If there’s one attribute that the Icelandic people are known for, it’s perseverance. After a thousand years of surviving on a barren, windswept pile of lava in the North Atlantic, Icelanders have become dyed-in-the-wool dogged. This stance is encapsulated in part in the Icelandic saying þetta reddast, meaning essentially “it will all work out okay.” (That’s not a p, incidentally, but the letter þ, known as thorn and retained from Old Norse.)
On our mid-October S&T tour, our group witnessed this national characteristic in the flesh, in the person of our Icelandic guide, Elín Konrádsdóttir of Iceland Travel. Elín’s modus operandi was to show her guests the best that her country could offer in the time allotted, no matter what it took to do so. This included, of course, seeing the famed aurora borealis, or northern lights. And despite certain obstacles thrown in our path, mostly weather-related, she maintained a calm equanimity — þetta reddast — and in the end brilliantly achieved her mission.
From the start, it was clear that the daytime portion of the trip — the part that Elín and Tom Reynolds of Spears Travel could control — would be rich in every way. Sights, meals, hotels, commentary from Elín — all were superb.
Geologic wonders abounded. Twice we strode in a narrow gap between the Eurasian and North American tectonic plates, which are pulling apart at about three-quarters of an inch per year, creating more Atlantic Ocean. We felt the spray from three gargantuan waterfalls, including the Niagara-like Gullfoss or Golden Waterfall. We breathed steam from the volatile Strokkur geyser, visited the breathtaking Jökulsarlon glacial lagoon, and swam in the geothermally heated waters of the Blue Lagoon.
Cultural sights were no less prolific. We drove past countless red-roofed farmsteads and their ubiquitous charges: the squat, exceptionally woolly sheep of Iceland. We visited charming coastal villages with (for us) unpronounceable names like Eyrarbakki and Kirkjubaejarklaustur. We stood where the world’s first parliament, the Alþingi, began holding annual sessions in 930 A.D. And we took in many of the great sights in the culturally explosive capital, Reykjavík, including the towering Hallgrímskirkja and the radically designed Harpa concert hall.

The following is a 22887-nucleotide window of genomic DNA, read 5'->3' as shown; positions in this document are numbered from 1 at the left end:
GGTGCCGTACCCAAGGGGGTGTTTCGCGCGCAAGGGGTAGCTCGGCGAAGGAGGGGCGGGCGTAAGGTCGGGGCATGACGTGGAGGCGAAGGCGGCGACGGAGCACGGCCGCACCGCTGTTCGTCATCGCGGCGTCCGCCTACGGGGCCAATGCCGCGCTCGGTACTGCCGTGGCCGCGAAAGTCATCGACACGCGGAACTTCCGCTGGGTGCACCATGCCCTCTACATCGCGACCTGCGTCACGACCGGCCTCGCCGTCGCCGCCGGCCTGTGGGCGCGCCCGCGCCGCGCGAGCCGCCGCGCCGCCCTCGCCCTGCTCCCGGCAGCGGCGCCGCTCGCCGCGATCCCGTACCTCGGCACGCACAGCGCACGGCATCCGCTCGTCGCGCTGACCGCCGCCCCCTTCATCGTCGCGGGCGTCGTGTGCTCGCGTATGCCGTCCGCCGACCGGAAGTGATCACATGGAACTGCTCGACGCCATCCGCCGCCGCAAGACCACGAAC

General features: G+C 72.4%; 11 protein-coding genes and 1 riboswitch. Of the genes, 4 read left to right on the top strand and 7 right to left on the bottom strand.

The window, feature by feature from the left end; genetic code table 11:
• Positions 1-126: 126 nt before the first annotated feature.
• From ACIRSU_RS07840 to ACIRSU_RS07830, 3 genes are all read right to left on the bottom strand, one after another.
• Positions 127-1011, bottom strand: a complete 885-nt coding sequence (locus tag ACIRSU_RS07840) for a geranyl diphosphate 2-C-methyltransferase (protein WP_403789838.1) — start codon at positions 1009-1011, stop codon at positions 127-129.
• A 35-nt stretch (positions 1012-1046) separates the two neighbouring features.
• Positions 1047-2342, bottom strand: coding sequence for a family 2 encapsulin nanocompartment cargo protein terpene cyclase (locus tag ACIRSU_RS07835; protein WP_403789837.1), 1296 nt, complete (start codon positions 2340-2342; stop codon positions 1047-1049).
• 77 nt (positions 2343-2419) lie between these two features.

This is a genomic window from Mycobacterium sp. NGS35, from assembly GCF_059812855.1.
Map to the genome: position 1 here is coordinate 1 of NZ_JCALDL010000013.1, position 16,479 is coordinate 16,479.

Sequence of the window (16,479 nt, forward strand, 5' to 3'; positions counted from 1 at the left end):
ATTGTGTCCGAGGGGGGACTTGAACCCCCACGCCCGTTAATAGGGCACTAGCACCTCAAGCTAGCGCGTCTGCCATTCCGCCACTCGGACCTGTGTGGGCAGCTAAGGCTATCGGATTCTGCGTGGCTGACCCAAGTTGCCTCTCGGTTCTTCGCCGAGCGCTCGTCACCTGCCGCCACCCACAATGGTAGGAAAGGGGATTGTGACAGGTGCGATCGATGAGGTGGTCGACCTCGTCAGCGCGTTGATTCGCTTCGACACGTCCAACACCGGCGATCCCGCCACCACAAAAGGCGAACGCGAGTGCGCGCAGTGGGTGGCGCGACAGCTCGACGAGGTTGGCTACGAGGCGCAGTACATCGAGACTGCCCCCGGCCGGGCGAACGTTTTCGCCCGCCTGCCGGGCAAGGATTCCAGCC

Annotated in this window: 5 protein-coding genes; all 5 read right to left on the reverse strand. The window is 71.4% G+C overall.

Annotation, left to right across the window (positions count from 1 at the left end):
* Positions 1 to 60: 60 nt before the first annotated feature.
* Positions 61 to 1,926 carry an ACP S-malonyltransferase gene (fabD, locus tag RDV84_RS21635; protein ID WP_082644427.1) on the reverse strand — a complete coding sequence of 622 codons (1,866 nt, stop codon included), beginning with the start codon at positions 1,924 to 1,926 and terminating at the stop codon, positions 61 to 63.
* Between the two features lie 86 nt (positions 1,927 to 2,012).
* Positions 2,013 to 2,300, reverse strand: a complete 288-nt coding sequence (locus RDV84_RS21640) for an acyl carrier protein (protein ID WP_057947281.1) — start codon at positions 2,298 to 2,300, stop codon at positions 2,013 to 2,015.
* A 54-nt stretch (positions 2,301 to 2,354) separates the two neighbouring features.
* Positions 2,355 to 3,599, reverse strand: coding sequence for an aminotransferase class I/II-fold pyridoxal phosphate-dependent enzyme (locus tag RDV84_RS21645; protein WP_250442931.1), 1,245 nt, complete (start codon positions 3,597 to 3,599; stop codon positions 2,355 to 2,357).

Food? To die for. Guests told me they had no idea this would be such a foodie tour, but it certainly was. The langoustines we savored at one restaurant were the best crustacean I’ve ever put in my mouth, while the skyr surpassed any yoghurt I’ve ever tasted. And if you’re into lamb, you have to go to Iceland. Accommodations also earned high ratings. My favorite? The Hotel Rangá, with its Canadian pine-log walls and outdoor hot tubs just steps from our rooms.
But wait, you say. What about the aurora? Wasn’t this an astronomical tour?
It was, and every night we prepared ourselves to view the northern lights. Those of us who are photographers had our tripods and our wide-angle lenses and our warm clothes at the ready, awaiting a wake-up call from the front desk announcing an aurora was under way. But from the first night to the last, it rained or threatened rain, and the call never came. On our first night, a few of us caught a brief, through-the-clouds snatch of aurora, but that was it. As the days passed, we began to fear we would be all but completely skunked.